Prime Kingdom Come (P.S.) –

With A New Introduction By Deborah Levy And A Striking New Cover Design By The Artist Stanley Donwood, Ballard S Final Novel Sees Consumerism Evolve Into Something Even SinisterA Gunman Opens Fire In A Shopping Mall Not A Terrorist, Apparently, But A Madman With A Rifle Or Not, As He Is Mysteriously And Quickly Set Free Without ChargeOne Of The Victims Is The Father Of Richard Pearson, Unemployed Advertising Executive And Life Long Rebel Now He Is Driving Out To Brooklands, The Apparently Peaceful Town On The M Which Has At Its Heart The Very Shiny Shoppers Paradise Where The Shooting Happened The Metro CentreThen The Main Suspect Is Released Thanks To The Testimony Of Self Styled Pillars Of The Community Like The Doctor Who Treated Richard S Father On His Deathbed Richard, Determined To Unravel The Mystery, Starts To Believe That Something Deeply Sinister Lurks Behind The Pristine Facades Of The Labyrinthine Mall, Its Hour Cable TV And Sports Club

5 thoughts on “Kingdom Come (P.S.)

  1. Stephen Culp Stephen Culp says:

    JG Ballard is among Britain s most famous curmudgeons Cynical in the extreme, this is the man in showed us sodomy in the car wreck Crash and a person devouring a dog on the balcony of a luxury condo High Rise Here, it s about a mega mall and how it poisons the minds of the suburban psyche, how consumerism supplants democracy, how lies become truth, how it fuels xenophobia and violence Good ideas, best expressed by others Ballard is hell bent on telling us what to think about all this I could have reached much of these conclusions on my own without his not so subtle prodding Good ideas here, an apt final work from a genius, but not rewarding, ultimately He s ranting here, and it doesn t make for a satisfying novel.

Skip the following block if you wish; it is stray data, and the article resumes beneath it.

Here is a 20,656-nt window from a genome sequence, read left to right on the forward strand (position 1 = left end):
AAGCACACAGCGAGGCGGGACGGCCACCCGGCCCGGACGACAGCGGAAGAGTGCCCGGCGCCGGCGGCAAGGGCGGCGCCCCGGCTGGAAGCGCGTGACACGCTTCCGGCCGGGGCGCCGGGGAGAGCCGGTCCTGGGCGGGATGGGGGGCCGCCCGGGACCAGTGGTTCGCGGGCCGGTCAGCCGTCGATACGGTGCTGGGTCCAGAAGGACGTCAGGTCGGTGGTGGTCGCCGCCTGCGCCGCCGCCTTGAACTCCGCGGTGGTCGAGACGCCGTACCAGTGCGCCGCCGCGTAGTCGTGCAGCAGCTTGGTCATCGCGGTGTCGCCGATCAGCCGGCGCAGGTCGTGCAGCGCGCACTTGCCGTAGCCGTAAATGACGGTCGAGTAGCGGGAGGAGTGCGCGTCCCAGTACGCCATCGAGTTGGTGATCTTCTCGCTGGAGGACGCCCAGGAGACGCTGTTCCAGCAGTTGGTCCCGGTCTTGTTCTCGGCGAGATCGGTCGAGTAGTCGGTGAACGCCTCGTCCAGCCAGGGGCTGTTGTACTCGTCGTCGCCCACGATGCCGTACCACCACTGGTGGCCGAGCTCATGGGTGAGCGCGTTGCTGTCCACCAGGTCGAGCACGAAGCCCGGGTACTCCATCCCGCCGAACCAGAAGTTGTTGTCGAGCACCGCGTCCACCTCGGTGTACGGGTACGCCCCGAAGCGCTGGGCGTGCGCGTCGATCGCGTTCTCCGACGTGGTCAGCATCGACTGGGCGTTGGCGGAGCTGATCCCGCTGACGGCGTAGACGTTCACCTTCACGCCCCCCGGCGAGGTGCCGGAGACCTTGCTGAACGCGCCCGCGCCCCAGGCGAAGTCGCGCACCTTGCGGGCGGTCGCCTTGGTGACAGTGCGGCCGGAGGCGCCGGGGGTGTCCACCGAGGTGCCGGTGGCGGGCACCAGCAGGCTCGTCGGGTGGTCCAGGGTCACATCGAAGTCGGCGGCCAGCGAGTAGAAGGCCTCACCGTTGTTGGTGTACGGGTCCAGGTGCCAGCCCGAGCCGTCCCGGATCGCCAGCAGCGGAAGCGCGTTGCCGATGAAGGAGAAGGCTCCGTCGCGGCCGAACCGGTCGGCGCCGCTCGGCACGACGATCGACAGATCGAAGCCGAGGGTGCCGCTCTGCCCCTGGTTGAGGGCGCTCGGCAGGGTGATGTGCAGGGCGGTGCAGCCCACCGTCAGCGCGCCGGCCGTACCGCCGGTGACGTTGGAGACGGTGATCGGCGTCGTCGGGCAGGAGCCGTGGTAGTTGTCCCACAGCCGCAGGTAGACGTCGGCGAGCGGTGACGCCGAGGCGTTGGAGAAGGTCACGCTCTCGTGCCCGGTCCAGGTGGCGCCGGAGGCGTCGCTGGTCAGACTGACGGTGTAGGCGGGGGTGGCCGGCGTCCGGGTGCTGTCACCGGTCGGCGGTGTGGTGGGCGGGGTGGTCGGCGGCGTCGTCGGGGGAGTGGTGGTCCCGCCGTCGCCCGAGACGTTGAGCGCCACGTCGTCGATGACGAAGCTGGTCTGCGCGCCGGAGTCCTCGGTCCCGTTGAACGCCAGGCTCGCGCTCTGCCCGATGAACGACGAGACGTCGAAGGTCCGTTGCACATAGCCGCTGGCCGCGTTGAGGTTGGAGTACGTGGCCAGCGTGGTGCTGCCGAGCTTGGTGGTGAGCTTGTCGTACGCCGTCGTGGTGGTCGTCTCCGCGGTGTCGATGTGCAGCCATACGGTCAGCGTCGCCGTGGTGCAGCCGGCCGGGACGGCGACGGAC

2. TheHappyGentleman TheHappyGentleman says:

    Violence, boredom, suburban angst, existential anxiety These is the bread and butter of Ballard s late novels His language is beautiful and the story is erie in how it captures the absurdity of life in the early twenty first century.

  3. JD13 JD13 says:

    In many ways this story looks back to the earlier, apocalyptic works of Ballard while casting a cautionary eye at where a society too focused on consumerism could lead to Ballard s prose is as fine as ever, as is his wit and imagination I can t give it five stars because it feels like it needs one or two chapters but overall, a fine book.

  4. Ashley Crawford Ashley Crawford says: